South Africa’s first reported Zika Virus Case
Health Minister Aaron Motsoaledi says it’s not necessary to isolate a businessman who presented South Africa’s first case of the Zika virus, as the disease isn’t spread by human contact. The Colombian man was confirmed to have contracted the virus a few days after his arrival in South Africa. The Health Department says his blood samples have been delivered to the National Institute for Communicable Diseases (NICD) for further testing.
Motsoaledi says there is no need for the public to panic as there is no imminent threat of an outbreak. “For that Columbian businessman to spread Zika in South Africa, he would have been bitten by a mosquito called Aedes aegypti and then that mosquito would bite another South African and it would start spreading. Now at the present moment in South Africa, we don’t have that species.”
The department’s spokesperson Joe Maila says the patient presented himself with a rash and a fever after arriving in the country, but has since recovered. “The person is fully recovered. All we’re doing is to make sure that indeed we check whether it was the Zika virus, because that’s what the NICD must conserve with the laboratory that has done the test.” The mosquito-borne virus has caused much concern with an increasing number of infections being reported in Brazil and in other parts of the Americas.
Government says it has put measures in place to protect South Africa’s ports of entry from any possible infiltration of the Zika-carrying mosquito sub-species. The Department of Health has confirmed the country’s first Zika casebut says the patient a Colombian businessman appears to have contracted the virus outside South Africa. The man was diagnosed after he presented himself to doctors in Johannesburg with a rash and fever.
It’s understood he acquired the infection in the South American country before travelling. The businessman’s blood samples have been taken to the National Institute for Communicable Diseases (NICD), for further tests. Health Minister Aaron Motsoaledi says there’s no cause for panic. He says officials are doing all they can to safeguard against the Zika-transmitting mosquito. “All the aircrafts leaving countries that are infected like South America, the aircrafts have been sprayed inside, to make sure that it doesn’t carry it. We are doing the same thing with other ports of entry.”
WHO ISSUES $56 MILLION PLAN TO COMBAT ZIKA VIRUS
The World Health Organisation (WHO) said on Wednesday that $56 million were needed to combat the Zika virus until June, including for the fast-tracking of vaccines, diagnostics and research studies into how it spreads.
The funds, including $25 million for the WHO and its regional office, would also be used to control the mosquito-borne virus that has spread to 39 countries, including 34 in the Americas, and has been linked to birth defects in Brazil.
“Possible links with neurological complications and birth malformations have rapidly changed the risk profile for Zika from a mild threat to one of very serious proportions,” WHO director-general Margaret Chan said in the WHO Strategic Response Framework and Joint Operations Plan issued in Geneva.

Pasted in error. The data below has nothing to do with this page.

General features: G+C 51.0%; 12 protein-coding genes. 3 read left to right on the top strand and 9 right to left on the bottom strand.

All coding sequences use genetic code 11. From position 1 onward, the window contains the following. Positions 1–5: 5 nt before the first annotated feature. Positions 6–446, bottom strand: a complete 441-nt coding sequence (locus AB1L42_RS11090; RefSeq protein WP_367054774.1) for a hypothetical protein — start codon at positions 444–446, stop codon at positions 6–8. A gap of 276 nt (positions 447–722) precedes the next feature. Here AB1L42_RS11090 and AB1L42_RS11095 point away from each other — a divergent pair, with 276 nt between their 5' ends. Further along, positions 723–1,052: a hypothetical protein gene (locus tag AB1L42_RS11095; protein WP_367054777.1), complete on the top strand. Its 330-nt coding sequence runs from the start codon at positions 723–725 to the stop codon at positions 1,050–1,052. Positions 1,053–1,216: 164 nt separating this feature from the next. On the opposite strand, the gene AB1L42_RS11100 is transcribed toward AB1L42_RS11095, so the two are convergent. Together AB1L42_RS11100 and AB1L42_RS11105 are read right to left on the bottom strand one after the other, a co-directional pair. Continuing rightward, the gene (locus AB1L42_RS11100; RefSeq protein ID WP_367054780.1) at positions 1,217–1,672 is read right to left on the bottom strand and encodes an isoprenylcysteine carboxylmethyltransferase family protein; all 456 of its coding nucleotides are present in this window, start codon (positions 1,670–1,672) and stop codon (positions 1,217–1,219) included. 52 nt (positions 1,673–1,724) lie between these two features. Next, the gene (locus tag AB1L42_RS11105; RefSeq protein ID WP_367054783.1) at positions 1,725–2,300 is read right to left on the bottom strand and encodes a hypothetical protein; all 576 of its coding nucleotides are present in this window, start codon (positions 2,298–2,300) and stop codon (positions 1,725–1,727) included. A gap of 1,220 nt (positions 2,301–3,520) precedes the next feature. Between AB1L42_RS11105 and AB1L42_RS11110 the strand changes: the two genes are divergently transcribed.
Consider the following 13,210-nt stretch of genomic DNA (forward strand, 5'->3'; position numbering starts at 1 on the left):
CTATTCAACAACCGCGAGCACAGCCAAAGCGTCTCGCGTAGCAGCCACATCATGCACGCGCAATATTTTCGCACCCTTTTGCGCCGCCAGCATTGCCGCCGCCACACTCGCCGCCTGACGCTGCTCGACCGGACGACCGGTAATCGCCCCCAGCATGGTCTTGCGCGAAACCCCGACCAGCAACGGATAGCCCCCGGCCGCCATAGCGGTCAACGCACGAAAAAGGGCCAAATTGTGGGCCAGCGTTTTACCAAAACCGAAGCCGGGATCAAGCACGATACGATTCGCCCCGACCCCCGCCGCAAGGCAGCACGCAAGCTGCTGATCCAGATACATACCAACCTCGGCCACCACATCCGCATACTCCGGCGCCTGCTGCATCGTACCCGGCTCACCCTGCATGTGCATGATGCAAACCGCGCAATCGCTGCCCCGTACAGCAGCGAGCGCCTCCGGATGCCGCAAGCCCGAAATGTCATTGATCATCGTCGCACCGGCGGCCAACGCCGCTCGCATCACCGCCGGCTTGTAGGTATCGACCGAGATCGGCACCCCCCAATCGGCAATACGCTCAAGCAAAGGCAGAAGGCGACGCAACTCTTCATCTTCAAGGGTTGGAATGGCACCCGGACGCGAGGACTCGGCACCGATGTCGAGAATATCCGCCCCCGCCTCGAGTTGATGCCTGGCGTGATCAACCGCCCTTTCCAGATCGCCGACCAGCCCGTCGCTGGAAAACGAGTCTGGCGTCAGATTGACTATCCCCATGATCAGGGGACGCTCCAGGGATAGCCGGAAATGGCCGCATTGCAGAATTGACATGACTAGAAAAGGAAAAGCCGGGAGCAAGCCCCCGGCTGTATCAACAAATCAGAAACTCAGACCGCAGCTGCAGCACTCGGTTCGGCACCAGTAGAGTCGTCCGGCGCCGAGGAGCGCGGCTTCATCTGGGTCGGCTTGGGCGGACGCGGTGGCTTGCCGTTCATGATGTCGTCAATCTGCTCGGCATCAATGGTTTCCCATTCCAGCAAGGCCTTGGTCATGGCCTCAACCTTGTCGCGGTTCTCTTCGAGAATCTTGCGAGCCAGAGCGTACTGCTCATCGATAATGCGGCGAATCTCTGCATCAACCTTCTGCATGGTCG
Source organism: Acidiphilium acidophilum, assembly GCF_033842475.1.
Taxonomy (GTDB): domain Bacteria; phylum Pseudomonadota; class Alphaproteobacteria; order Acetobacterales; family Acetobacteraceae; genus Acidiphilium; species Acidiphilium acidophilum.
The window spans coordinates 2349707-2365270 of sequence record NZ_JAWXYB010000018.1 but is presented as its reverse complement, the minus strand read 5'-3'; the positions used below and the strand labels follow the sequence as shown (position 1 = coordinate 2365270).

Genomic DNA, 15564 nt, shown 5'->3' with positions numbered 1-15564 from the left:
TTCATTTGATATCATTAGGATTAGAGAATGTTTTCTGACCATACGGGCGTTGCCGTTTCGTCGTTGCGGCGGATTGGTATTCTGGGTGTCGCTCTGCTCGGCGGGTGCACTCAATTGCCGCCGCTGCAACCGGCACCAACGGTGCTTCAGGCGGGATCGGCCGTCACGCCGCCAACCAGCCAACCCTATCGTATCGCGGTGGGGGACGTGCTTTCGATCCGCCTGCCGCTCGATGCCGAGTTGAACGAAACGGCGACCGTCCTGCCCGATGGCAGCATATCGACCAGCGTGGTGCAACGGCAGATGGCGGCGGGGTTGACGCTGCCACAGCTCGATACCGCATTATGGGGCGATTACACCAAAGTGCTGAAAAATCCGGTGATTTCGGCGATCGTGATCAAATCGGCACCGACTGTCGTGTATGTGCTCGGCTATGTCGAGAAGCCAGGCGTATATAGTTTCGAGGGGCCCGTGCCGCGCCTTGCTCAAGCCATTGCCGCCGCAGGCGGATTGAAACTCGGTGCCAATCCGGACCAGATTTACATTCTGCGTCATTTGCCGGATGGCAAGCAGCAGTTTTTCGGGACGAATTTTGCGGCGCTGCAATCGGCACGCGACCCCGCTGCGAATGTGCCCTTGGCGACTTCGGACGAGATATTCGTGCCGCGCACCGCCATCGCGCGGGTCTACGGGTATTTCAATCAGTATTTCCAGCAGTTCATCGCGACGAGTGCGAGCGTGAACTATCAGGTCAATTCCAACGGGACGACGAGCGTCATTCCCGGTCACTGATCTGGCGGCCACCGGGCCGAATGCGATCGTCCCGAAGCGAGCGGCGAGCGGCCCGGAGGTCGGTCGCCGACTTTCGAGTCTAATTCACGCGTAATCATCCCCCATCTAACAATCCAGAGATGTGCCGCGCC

The WHO expects the funds to come from member states and other donors and said that in the meantime it has tapped a new emergency contingency fund for $2 million to finance its initial operations. Chan will travel to Brazil from 22-24 February to review Zika-related measures supported by WHO and will meet the health minister, a WHO spokeswoman said. The United Nations health agency declared the Zika outbreak a global public health emergency on 1 February, noting its association with two neurological disorders, microcephaly in babies and Guillain-Barre syndrome that can cause paralysis.
Brazil is investigating the potential link between Zika infections and more than 4,300 suspected cases of microcephaly, a condition marked by abnormally small head size that can result in developmental problems. Researchers have confirmed more than 460 of these cases as microcephaly and identified evidence of Zika infection in 41 of these cases, but have not proven that Zika can cause microcephaly. The WHO noted that “existing scarce evidence indicates that there may be a risk of sexual transmission” of Zika virus, as well as a risk of it persisting in semen and urine.
The South African Sports Confederation and Olympic Committee (Sascoc) says it has adopted an open and honest approach to communicating with South African athletes on the threat of the Zika virus ahead of the Rio Olympics.
The body says it is as concerned as the rest of the world about the risk of infection at the summer Olympic Games in August. Precautionary measures have already been issued to athletes and officials.
On Friday, the Department of Health confirmed South Africa’s first case of Zika infection, but insists there is no immediate threat of a breakout in the country. The department announced that a Colombian businessman visiting the country was found to have the virus, which he is believed to have contracted before entering the country. Sascoc president Gideon Sam says the open approach has helped quell any anxiety among athletes.
“When you keep information away from these athletes they have all these ideas. We are guiding them and we have no concerns, we are very straightforward.”
Peport from : EWN News – ewn.co.za